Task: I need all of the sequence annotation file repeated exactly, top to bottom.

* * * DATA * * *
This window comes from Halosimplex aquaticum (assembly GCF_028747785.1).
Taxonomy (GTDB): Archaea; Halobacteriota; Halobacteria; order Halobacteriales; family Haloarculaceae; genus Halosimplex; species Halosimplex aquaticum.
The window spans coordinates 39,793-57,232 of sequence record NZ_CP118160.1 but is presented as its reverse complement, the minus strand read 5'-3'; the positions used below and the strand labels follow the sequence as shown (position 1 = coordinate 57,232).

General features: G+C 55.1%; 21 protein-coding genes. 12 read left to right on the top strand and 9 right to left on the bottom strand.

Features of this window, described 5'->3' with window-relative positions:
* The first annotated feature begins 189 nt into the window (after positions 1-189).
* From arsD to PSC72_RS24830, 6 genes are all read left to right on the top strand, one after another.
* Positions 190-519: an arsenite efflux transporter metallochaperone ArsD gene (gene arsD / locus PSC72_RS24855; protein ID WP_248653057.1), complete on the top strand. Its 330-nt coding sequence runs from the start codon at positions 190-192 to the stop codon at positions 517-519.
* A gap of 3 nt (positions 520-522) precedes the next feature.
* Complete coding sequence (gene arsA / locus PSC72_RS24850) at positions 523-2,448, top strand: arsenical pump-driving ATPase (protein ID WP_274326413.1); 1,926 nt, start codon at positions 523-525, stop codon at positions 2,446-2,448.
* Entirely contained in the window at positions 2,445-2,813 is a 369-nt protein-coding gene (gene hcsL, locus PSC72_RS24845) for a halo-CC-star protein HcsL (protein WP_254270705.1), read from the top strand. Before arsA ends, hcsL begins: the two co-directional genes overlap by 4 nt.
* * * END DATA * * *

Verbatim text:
This window comes from Halosimplex aquaticum (assembly GCF_028747785.1).
Taxonomy (GTDB): Archaea; Halobacteriota; Halobacteria; order Halobacteriales; family Haloarculaceae; genus Halosimplex; species Halosimplex aquaticum.
The window spans coordinates 39,793-57,232 of sequence record NZ_CP118160.1 but is presented as its reverse complement, the minus strand read 5'-3'; the positions used below and the strand labels follow the sequence as shown (position 1 = coordinate 57,232).

General features: G+C 55.1%; 21 protein-coding genes. 12 read left to right on the top strand and 9 right to left on the bottom strand.

Features of this window, described 5'->3' with window-relative positions:
* The first annotated feature begins 189 nt into the window (after positions 1-189).
* From arsD to PSC72_RS24830, 6 genes are all read left to right on the top strand, one after another.
* Positions 190-519: an arsenite efflux transporter metallochaperone ArsD gene (gene arsD / locus PSC72_RS24855; protein ID WP_248653057.1), complete on the top strand. Its 330-nt coding sequence runs from the start codon at positions 190-192 to the stop codon at positions 517-519.
* A gap of 3 nt (positions 520-522) precedes the next feature.
* Complete coding sequence (gene arsA / locus PSC72_RS24850) at positions 523-2,448, top strand: arsenical pump-driving ATPase (protein ID WP_274326413.1); 1,926 nt, start codon at positions 523-525, stop codon at positions 2,446-2,448.
* Entirely contained in the window at positions 2,445-2,813 is a 369-nt protein-coding gene (gene hcsL, locus PSC72_RS24845) for a halo-CC-star protein HcsL (protein WP_254270705.1), read from the top strand. Before arsA ends, hcsL begins: the two co-directional genes overlap by 4 nt.